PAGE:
PupnTaco's avatar

I’m SoCal born & bred, very proud of my state, but also appreciate the east coast’s history, tradition, and vibrancy. It’s all good.

tinyfaery's avatar

Lurve to supermouse. You said it perfectly.

PnT Aww…come on. No fence sitters. You know you’d never settle in anywhere but L.A. I love our city.

PupnTaco's avatar

If I had to pick, there’s only one home for me. “From the desert to the sea, to all of Southern California, a good evening.” :)

SuperMouse's avatar

@PupnTaco, a true Southern Californian you are indeed – quoting Jerry Dunphy.

I wear my KMET shirt with pride – even though no one here in The Cornfield has any idea what it means.

MacBean's avatar

Having lived on both coasts I will say this: I’m never going back to the west coast. Probably not even to visit and definitely not to live.

Allie's avatar

West coast, best coast.

emilyrose's avatar

I grew up on the east and live on the west currently. I just arrived home to Vermont for thanksgiving and the first thing my dad said was, “how’s life on the fast coast?”

Not sure where he came up with that but thought it was kind of funny. I hate to say it but I like the west coast better though I will never give up my Vermont pride. I think the west coast is a little more crazy, anything goes. The east coast is preppier and maybe a tad more reserved. Both are great for different reasons.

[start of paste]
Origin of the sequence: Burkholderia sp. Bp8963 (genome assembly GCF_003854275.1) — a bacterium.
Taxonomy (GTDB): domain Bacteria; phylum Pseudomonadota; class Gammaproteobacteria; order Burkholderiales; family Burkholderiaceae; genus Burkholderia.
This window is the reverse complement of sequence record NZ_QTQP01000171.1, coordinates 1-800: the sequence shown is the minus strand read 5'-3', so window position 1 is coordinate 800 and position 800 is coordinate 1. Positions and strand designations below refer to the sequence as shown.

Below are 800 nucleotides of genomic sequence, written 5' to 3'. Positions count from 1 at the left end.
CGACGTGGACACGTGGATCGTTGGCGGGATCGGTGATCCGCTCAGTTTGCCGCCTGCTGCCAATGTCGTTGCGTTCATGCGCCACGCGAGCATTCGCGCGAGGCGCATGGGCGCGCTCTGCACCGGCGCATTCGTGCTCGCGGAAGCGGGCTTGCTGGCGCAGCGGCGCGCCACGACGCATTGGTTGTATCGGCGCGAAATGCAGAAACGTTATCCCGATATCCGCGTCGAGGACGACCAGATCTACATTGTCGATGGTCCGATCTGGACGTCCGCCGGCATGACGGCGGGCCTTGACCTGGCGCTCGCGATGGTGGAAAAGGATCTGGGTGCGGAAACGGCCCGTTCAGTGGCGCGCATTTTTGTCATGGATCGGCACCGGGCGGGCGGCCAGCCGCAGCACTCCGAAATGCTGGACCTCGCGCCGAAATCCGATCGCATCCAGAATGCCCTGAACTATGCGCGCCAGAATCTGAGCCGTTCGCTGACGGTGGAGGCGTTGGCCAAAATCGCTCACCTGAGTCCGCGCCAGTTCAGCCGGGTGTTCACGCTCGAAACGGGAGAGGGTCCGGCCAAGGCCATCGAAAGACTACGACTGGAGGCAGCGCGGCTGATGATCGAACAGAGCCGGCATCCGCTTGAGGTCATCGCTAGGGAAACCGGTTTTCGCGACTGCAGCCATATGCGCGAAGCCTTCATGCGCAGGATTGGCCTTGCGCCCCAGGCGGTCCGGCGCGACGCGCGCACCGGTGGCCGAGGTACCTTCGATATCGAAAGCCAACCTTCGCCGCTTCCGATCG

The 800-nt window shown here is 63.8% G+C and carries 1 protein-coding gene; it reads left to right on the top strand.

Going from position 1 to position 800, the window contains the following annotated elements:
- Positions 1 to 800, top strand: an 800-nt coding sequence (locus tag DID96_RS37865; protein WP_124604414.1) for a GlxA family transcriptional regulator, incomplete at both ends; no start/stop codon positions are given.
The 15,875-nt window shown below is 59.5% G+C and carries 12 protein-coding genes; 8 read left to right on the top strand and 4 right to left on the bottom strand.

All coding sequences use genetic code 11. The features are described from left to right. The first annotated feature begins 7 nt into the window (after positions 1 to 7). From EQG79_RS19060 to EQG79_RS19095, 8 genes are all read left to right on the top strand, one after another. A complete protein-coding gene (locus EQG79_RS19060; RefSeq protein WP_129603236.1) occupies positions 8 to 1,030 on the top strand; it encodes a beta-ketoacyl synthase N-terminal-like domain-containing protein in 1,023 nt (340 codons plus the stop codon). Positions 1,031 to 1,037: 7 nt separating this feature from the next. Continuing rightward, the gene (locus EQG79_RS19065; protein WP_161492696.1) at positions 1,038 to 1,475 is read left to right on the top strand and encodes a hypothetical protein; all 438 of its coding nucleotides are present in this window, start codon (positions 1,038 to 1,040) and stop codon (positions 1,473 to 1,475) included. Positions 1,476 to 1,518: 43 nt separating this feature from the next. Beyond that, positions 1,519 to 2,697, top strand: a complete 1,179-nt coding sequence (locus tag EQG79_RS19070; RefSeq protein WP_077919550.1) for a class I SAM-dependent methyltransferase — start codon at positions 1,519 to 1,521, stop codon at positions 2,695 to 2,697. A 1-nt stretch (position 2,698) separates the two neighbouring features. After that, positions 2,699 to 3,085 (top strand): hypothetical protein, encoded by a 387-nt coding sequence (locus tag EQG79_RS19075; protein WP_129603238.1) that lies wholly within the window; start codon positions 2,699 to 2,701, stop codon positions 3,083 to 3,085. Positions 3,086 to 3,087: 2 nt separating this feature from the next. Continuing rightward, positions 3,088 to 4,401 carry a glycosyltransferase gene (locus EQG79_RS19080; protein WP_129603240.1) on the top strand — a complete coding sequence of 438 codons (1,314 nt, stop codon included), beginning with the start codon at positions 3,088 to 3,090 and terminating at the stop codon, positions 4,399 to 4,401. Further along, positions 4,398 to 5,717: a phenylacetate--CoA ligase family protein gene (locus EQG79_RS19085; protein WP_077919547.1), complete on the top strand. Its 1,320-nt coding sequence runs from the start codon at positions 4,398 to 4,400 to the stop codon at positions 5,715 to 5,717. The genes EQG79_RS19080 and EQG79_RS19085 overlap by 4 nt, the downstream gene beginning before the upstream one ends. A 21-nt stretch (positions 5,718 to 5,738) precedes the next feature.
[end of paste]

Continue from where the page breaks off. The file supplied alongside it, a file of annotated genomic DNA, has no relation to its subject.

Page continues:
jvgr's avatar

Having experienced both coasts, I think the east coast lost its sensibilitiy a long time ago.

EmpressPixie's avatar

I’ve experienced both coasts. The West Coast people appear to be friendlier, dress more casually, and yes, wear more color. On the East Coast, people dress more formally, are more likely to buy you a drink in a bar without expecting anything, are colder at first but you know they are actually your friend when they start acting friendly, and tend away from bright colors.

So in the end, the West Coast is like your frenemy. She’s super friendly and laid back, but you know she’s just waiting to stab you in the side. The east coast is that rigid friend you don’t always like hanging out with, but you know is gonna say it like it is.

emilyrose's avatar

Another West coast thing is being late to everything and bailing on plans is the norm. In other parts of the country if you say you are going to do something, you do it, but at least where I am, I think it is much more acceptable to be late and flaky. Some of my friends will even say “meet you at 10 San Francisco time” which just means late. Ug!